# TL;DR

A PIR sensor is triggered by itself when using a timer to wait 2 seconds after the sensor is triggered. Without using the timer to wait the sensor works as expected.

# Background and setup

I have a PIR sensor connected to an ATMega328p. The PIR sensor has three pins; VCC, GND and AL. The AL pin uses open collector to show that motion is detected.

What I have done is that I connected the AL pin to PC0 pin on my ATMega and set up the pin as input with internal pull up resistor and a LED connected to PC5 to show when motion is detected:

void setup_default_values()
{
DDRC |= (1 << PC5);
DDRC &= ~(1 << PC0);

PORTC |= (1 << PC0);
}


Then I have a function that checks when the PC0 pin is LOW:

void check_sensor()
{
if (PINC & (1 << PC0)) {
PORTC &= ~(1 << PC5);
}else{
PORTC |= (1 << PC5);
}
}


This function lights up the LED when PC0 is LOW and turns it off when PC0 is HIGH. This function is run every cycle of my main loop:

int main()
{
setup_default_values();

for (;;) {
check_sensor();
}

return 0;
}


# Problem encountered

Everything works as expected, the LED lights up when I wave my hand infront of the sensor and it does not trigger without motion. The sensor sets the AL pin LOW for about 100 - 200 ms.

The thing is that I don't want to use the signal for 2 seconds after motion has been detected. So I implemented a timer and flag logic that ignores the signal during these 2 seconds. The problem is that now the LED lights up by itself after the timer has stop counting and start accepting motion signals

# Problematic setup

To use this timer and flag logic I added 2 LEDs, one that shows that the timer is active and one that shows when a signal is registered:

volatile bool motion_detected;

void setup_default_values()
{
DDRC |= (1 << PC5);
DDRC |= (1 << PC4);
DDRC |= (1 << PC3);
DDRC &= ~(1 << PC0);

PORTC |= (1 << PC0);

TCCR1B |= (1 << CS12); // Timer 1B set up to use a prescaler of 256
TCNT1 = 0; // Timer value set to 0

motion_detected = false;
}


Then I new logic to the check_sensor function:

void check_sensor()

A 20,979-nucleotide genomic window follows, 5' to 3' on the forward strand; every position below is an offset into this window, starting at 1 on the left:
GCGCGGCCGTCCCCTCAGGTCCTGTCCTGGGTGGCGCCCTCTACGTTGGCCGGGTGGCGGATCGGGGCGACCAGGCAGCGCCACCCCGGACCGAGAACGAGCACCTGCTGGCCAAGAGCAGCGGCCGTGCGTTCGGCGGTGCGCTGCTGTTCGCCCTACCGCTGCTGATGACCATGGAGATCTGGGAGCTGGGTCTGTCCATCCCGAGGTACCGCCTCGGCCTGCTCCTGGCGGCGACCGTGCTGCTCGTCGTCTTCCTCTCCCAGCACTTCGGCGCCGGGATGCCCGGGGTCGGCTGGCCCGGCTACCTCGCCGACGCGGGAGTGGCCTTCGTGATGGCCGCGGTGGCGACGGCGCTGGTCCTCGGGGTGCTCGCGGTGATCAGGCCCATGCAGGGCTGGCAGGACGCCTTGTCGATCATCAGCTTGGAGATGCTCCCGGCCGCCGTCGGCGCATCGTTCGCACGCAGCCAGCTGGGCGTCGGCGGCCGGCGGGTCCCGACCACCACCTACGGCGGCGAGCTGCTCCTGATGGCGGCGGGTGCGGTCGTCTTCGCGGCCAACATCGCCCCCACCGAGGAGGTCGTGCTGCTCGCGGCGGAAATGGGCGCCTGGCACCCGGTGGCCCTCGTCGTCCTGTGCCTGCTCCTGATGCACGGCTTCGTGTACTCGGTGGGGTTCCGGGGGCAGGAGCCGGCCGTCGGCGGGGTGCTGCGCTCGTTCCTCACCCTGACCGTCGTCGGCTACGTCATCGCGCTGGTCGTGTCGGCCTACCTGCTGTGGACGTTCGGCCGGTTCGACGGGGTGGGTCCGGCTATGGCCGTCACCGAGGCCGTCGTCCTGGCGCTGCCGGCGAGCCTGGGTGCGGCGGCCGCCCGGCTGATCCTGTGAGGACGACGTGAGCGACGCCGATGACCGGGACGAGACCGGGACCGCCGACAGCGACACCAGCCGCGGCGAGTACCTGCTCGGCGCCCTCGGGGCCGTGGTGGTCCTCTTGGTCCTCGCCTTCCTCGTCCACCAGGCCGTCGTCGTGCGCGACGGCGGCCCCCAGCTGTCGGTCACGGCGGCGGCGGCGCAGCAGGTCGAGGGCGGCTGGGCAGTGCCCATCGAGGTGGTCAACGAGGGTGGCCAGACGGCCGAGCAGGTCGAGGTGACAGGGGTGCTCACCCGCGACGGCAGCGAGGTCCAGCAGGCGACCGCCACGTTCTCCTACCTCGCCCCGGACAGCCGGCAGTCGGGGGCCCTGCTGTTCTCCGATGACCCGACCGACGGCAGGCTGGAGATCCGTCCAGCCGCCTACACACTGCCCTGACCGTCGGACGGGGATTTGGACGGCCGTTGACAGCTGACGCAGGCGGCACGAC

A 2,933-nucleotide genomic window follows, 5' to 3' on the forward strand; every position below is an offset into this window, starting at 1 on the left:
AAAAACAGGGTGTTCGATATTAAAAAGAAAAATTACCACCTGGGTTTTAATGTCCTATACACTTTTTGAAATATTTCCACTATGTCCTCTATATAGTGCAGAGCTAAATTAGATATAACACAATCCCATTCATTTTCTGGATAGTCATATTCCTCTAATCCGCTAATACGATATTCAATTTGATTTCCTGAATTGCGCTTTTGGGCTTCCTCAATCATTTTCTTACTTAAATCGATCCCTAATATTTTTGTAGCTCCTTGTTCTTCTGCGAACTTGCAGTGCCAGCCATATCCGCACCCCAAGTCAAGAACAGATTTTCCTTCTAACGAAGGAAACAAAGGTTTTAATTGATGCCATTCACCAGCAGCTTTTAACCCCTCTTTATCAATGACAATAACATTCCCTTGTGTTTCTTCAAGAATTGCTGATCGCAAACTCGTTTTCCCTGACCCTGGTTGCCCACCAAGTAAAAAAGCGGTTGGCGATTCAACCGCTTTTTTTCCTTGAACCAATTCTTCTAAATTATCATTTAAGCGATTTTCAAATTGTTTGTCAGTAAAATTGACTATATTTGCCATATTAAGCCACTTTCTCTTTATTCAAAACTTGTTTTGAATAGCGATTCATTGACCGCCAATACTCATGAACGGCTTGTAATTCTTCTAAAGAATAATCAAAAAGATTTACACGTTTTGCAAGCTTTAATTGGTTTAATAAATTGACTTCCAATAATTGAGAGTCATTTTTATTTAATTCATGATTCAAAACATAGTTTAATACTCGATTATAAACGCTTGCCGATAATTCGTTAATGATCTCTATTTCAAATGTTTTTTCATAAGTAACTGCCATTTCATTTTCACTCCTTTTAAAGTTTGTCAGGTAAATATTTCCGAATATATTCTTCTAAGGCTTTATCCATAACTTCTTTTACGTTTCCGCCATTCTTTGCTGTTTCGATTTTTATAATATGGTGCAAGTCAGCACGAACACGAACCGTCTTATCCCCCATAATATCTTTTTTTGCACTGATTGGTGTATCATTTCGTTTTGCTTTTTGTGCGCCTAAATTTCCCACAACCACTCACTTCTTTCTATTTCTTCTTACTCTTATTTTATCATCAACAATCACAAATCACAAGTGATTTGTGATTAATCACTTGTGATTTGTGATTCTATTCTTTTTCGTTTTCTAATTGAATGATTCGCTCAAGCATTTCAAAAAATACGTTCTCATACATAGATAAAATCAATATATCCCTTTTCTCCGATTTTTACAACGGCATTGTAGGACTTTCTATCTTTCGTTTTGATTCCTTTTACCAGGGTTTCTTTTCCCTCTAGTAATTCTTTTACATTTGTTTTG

{
if (PINC & (1 << PC0)) {
PORTC &= ~(1 << PC5);
}else{
PORTC |= (1 << PC5);

if (!motion_detected) {
PORTC |= (1 << PC3);
_delay_ms(50);
PORTC &= ~(1 << PC3);

PORTC |= (1 << PC4);
TCNT1 = 0;
motion_detected = true;
}
}
}


When motion is detected the first time, this is what happens:

• LED indicating signal from PIR is lit up
• LED indicating signal acceptance it blinked once
• LED indicating timer is active is lit up
• Timer is reset and flag indicating motion was detected

Then there is a new function which handles the countdown:

#define F_CPU 1000000UL

/*
* Timer increments per second
*
* This value represents how many increments the timer will do to the TCNT1 register
* per second.
*
* To produce this value you divide the clock frequency in hz with the prescaler amount.
* For example:
* 1000000 / 256 = 3906
*/

#define TMR_INC_PER_SEC 3906

void check_timer()
{
if (!motion_detected) return;

if (TCNT1 >= TMR_INC_PER_SEC * 3) {
PORTC &= ~(1 << PC4);
motion_detected = false;
}
}

int main()
{
setup_default_values();

for (;;) {
check_timer();
check_sensor();
}

return 0;
}


This function should be ignored unless there is a motion detected. When countdown has been completed timer indicating LED is turned off and motion flag is reset which indicates that a new signal can be accepted.

# Things I have tried

## Software debounce

I have tried adding software debounce functionality where motion is only accepted if PC0 is LOW for a defined amount of cycles. This did not change the faulty behavior.

## Push button instead of PIR

I have tried removing the PIR and add a push button which is LOW on push down. When using the push button the circuit and logic works as expected.

# Schematics

Here is the schematics for the power supply. The circuit is connected to a Stabilized DC power supply where the +5V rail is actually around +6.5V (I don't know how to edit the text of a component in gschem). VCC is what I connect to my microcontroller and PIR-sensor, as you will see in the second schematic.

Here is the schematics for the microcontroller, the LEDs and the PIR-sensor. Some pins are not shown in the schematics: RESET pin is connected to my programmer, same with MOSI, MISO and SCK.

• Is the PIR power decoupled from the rest? Perhaps a small fluctuation in voltage is being seen as motion. – Bobbi Bennett May 23 '13 at 17:52
• @BobbiBennett See the schematics in the edit! I'm only using decoupling caps in the power supply. The microcontroller and the PIR-sensor uses the same VCC from the power supply. I noticed something, the datasheet for the PIR-sensor says operating voltage 12V, but the shop page says 5V - 12V, that's why I'm using 5V for the PIR-sensor. Could it be a problem with both, decoupling needed and higher voltage? – rzetterberg May 24 '13 at 7:54